Will Wright: Gaming feeds egos

At the Web 2.0 Expo, the Sims and Spore creator talks about how the mainstream future in gaming is in letting users transport their real identities to the virtual space.

Will Wright
Will Wright, creator of the Sim City and Sims franchises, is interviewed by John Battelle at the Web 2.0 Expo. James Martin/CNET

SAN FRANCISCO--Are video games really all about feeding your ego? Maybe, suggested legendary game designer Will Wright in a keynote interview at the Web 2.0 Expo on Thursday morning.

"Most people are very narcissistic," said Electronic Arts' Wright, creator of the Sim City and Sims franchises and now last year's avant-garde Spore, onstage with Federated Media's John Battelle. "The more you can make the game about that person, the more interested, the more emotionally involved they will get."

Advancements in technology have made it possible for the customization craze of the social-networking world to permeate the console and PC gaming sectors, and that has begun to open up the industry to new users who didn't see the appeal in hardcore gaming or immersive role-playing virtual universes.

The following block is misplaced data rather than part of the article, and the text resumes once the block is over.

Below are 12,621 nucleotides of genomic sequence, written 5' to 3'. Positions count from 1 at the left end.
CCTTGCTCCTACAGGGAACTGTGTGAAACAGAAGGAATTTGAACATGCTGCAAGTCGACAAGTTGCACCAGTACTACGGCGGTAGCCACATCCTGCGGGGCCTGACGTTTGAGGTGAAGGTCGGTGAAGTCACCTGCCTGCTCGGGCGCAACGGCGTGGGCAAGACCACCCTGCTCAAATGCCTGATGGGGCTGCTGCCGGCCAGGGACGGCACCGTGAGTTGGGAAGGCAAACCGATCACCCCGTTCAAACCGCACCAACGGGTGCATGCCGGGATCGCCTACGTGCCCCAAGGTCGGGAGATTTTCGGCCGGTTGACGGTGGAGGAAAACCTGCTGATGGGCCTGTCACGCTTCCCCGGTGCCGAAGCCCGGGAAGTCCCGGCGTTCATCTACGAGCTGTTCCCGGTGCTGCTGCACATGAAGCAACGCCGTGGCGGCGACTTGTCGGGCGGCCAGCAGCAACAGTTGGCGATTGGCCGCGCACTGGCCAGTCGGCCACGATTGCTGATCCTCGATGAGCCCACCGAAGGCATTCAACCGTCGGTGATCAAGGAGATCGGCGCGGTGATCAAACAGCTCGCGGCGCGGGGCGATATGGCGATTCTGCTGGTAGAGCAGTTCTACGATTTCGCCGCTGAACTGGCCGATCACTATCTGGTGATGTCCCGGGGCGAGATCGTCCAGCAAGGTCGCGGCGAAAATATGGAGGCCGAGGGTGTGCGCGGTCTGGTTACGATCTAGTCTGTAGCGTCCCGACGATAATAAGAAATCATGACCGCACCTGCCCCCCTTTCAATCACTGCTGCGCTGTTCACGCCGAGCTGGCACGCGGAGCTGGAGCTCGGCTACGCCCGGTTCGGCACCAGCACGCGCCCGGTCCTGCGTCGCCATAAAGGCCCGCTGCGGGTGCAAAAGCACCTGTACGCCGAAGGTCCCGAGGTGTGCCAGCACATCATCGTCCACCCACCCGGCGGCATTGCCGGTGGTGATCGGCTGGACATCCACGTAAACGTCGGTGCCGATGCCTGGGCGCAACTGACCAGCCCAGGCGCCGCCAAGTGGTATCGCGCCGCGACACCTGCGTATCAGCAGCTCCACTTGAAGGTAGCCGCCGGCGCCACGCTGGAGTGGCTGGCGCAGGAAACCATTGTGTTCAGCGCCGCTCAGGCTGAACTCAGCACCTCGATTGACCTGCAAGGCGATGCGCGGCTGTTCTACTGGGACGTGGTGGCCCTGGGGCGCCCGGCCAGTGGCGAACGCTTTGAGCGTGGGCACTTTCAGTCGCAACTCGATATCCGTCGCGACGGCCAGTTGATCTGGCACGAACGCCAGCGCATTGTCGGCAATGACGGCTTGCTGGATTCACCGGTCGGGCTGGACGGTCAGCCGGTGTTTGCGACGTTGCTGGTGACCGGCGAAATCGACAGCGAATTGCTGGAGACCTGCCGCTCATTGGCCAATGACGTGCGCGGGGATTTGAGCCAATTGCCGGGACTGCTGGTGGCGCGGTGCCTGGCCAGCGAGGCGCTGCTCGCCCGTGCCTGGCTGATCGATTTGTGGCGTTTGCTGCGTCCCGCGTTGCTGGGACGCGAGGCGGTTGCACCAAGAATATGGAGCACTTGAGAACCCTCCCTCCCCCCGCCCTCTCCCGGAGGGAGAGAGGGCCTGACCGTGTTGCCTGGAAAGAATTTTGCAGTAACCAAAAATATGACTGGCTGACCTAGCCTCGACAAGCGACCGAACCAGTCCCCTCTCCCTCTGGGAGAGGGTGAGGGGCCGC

He suggested that virtual world Second Life was on the right track by making it possible for members to create elaborate in-game items, but they were too difficult for most members to partake in. "The sophistication...was pretty high," Wright said. "For a lot of people, programming does not sound like entertainment."

Even though games--especially role-playing games--have a reputation for being a lonely form of escapism, Wright suggested that mainstream appeal can be found in, well, getting to be yourself. And that's where it gets back to the narcissism.

"The more this game can be about me, and my real life, and my real experiences and where I live, and my real friends (can mean more than) 'I'm going to go to the game and become an orc and get a real sword'," he suggested. Granted, Spore is all about building and growing strange creatures in a bizarre, science fiction universe. But there's a lot more out there, he said, as we're seeing a "Cambrian explosion" of ways to play and interact.

"The Wii, to me, represents the idea of non-immersive gaming," he said. "When you think about the Wii...most of the entertainment is not happening on the screen, it's about watching your friend act like a doofus swinging the thing around and maybe throw it into the TV set."

So maybe gaming can temper that ego, too.

 

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